Toyota plans to commercialize solid-state electric vehicle batteries by the early 2020s, Reuters confirmed this week.
If the Japanese automaker can pull that off, it could leap ahead of the competition in terms of energy density, range and safety.
Toyota popularized the turn away from internal-combustion engines with its Prius hybrid, but its clean transport innovation has slowed in recent years. The company maintained focus on hybrids and hydrogen fuel-cell cars, which other EV makers tend to dismiss as dead ends.
That policy came to an end late last year when Toyota launched an internal venture dedicated to commercializing a purely electric car. "Japanese automakers finally wise up to the electric future" was how auto blog Jalopnik reported that decision.
With Tesla, BMW, Nissan and Chevy scaling up EV production already, Toyota will have to hustle to catch up, and solid-state could certainly help. This advance represents something of a holy grail for battery makers, and has been notoriously hard to pull off.
First, here's the science of why we need solid-state in the first place, as told to me by Josh Garrett, CTO of Solid Power, which makes solid-state electrolytes.
"One of the main challenges with lithium-ion type technologies is, you can increase the energy and power, or you can improve or maintain your safety, but you can't do both," he said. "Solid-state is really the one known viable path toward increasing both at the same time."
Solid-state's safety properties could unlock a lithium-metal anode, which represents the chemical ideal in terms of how much charge it can store per unit of mass and volume. It's also highly volatile, as one may recall from dropping it into a beaker of water in chemistry class and watching it catch fire.
If you put a lithium-metal anode into the kind of battery cell made today, it suffers from uneven plating, which produces spiky protuberances known as dendrites. If a dendrite continues to grow, it can shoot across the cell's protective barrier layer and touch the positive electrode, causing a short, Garrett said. That generates lot of heat.
"The combination of your volatile electrolyte with the cathode materials, which are typically unstable and also contain oxygen, basically creates these thermal runaway reactions, and that's when you have a fire that you're probably not going to put out for a while," he explained.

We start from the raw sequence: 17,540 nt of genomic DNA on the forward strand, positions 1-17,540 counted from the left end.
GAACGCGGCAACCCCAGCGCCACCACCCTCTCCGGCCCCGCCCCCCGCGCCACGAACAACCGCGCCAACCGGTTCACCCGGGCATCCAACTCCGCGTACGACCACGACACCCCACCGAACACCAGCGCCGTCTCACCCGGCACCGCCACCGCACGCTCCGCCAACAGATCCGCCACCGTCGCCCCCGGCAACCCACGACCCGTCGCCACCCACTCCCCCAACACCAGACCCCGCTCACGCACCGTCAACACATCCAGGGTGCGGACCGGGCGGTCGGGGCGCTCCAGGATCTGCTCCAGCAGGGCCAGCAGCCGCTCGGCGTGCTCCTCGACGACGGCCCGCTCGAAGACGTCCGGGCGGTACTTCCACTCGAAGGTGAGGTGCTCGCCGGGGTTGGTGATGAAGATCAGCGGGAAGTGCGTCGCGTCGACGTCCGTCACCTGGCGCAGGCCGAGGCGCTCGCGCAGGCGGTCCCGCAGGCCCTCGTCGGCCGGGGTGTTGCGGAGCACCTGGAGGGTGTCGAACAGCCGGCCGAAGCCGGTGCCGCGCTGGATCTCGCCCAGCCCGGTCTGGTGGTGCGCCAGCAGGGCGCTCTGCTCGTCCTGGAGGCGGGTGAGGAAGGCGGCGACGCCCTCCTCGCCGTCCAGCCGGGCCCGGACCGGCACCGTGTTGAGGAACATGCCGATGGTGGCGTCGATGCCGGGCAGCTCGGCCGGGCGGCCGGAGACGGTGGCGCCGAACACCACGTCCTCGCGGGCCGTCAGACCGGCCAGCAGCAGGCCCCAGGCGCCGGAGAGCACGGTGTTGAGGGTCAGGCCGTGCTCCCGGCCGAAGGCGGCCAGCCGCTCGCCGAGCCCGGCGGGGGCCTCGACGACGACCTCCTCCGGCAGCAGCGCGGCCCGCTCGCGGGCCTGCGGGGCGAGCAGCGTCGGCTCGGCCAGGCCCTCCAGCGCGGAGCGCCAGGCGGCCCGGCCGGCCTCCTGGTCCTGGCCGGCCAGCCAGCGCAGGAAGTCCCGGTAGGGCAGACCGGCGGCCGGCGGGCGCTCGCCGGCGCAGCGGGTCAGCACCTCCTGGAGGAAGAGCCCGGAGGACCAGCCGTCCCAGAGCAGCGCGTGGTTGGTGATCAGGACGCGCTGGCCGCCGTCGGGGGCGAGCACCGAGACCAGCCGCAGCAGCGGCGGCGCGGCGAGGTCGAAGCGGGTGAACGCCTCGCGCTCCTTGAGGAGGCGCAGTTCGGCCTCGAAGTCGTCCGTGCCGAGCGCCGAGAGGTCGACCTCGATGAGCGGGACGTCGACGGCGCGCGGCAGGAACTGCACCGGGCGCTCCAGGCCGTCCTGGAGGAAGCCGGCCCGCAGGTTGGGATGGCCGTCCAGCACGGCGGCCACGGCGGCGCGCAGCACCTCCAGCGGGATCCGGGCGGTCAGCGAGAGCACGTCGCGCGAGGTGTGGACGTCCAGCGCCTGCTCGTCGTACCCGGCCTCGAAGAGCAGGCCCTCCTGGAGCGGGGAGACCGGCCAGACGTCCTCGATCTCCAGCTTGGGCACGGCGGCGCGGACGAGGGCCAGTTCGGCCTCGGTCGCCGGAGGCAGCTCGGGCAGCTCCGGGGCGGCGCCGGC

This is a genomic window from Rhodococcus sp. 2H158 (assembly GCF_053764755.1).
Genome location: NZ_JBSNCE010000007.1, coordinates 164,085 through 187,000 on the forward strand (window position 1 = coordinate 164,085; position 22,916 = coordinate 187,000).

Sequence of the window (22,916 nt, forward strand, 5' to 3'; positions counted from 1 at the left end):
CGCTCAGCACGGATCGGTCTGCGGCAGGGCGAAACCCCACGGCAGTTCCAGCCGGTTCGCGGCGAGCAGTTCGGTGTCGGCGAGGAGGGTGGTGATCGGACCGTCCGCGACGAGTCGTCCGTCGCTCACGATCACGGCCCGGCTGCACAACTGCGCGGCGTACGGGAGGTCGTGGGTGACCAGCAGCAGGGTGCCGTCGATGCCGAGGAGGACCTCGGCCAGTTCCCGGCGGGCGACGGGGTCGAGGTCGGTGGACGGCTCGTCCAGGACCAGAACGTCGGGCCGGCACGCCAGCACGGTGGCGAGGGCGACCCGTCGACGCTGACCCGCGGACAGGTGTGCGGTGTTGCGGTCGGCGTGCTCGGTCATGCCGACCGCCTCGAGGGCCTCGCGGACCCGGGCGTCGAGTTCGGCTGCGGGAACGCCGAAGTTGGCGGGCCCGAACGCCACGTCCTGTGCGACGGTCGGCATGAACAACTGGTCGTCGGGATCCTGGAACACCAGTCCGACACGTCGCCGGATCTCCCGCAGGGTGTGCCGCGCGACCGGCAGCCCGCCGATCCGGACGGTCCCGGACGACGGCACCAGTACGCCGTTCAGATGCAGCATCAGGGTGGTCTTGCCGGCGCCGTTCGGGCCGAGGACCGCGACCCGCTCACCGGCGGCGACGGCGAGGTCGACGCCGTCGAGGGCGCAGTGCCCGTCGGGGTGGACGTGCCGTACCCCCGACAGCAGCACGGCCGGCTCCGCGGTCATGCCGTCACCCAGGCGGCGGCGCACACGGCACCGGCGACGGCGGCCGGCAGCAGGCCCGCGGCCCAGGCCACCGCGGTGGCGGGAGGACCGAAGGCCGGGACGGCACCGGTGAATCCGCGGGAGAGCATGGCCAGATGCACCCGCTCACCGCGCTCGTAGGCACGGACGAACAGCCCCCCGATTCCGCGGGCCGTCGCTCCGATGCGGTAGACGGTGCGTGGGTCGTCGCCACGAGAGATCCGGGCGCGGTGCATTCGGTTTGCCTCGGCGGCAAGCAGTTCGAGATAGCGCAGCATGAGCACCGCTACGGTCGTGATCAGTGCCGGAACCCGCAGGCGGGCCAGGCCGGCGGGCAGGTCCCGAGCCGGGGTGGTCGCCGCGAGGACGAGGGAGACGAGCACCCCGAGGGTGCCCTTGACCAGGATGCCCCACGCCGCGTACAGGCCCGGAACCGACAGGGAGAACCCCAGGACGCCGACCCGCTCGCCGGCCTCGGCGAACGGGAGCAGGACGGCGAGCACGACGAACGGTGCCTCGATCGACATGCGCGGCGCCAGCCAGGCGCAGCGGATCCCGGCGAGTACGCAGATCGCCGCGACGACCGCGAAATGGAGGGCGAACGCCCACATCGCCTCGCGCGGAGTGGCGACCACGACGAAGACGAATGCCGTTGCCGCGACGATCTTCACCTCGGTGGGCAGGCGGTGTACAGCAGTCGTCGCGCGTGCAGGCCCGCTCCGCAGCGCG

Not a good look for mass-market consumer cars.
In solid-state, theory predicts more even plating, so dendrites shouldn't be much of a problem in the first place, Garrett said. If they do form, the more inert, non-volatile electrolyte denies the fuel that would stoke a fire. The individual cell could get hot and be ruined, but it will be "a very uneventful failure."
That's the quick version, at least. Many fine peer-reviewed publications beckon with the fully fleshed-out details.
It's important to note that actually achieving this vision will take a lot of lab work. One of many challenges is securing perfect contact for the flow of ions. A liquid electrolyte conforms easily to the electrodes, because it's a liquid against a solid. Two solids, not so much.
"Imagine two marbles put together: There's only going to be point contacts, and that really limits where the ions can travel between the electrolyte and the electrode," Garrett said.
As always with batteries, optimizing one characteristic, like connectivity or stability, can affect other aspects of performance. The key is achieving across-the-board improvements without sacrificing the necessities.
Solid Power, for now, is trying to commercialize its solid electrolyte combined with a lithium-metal anode and a more conventional nickel-manganese-cobalt lithium-ion chemistry. This design can produce an energy density increase of one-quarter to one-third at the cell level, compared to the cells in a Tesla Model S, Garrett estimated; additional gains are expected at the pack level.
Nobody has started mass-manufacturing solid-state rechargeable batteries yet, he noted -- but Toyota has assembled considerable resources behind that goal. The company is paying particular attention to the pack- and system-level improvements made possible by solid-state technology, which can then influence overall vehicle design.
Toyota will have to hustle to meet the early 2020s deadline, but the science is clear about what the payoff will be. Autonomous driving has been garnering considerable attention, but solid-state batteries could become the new automaker arms race to watch.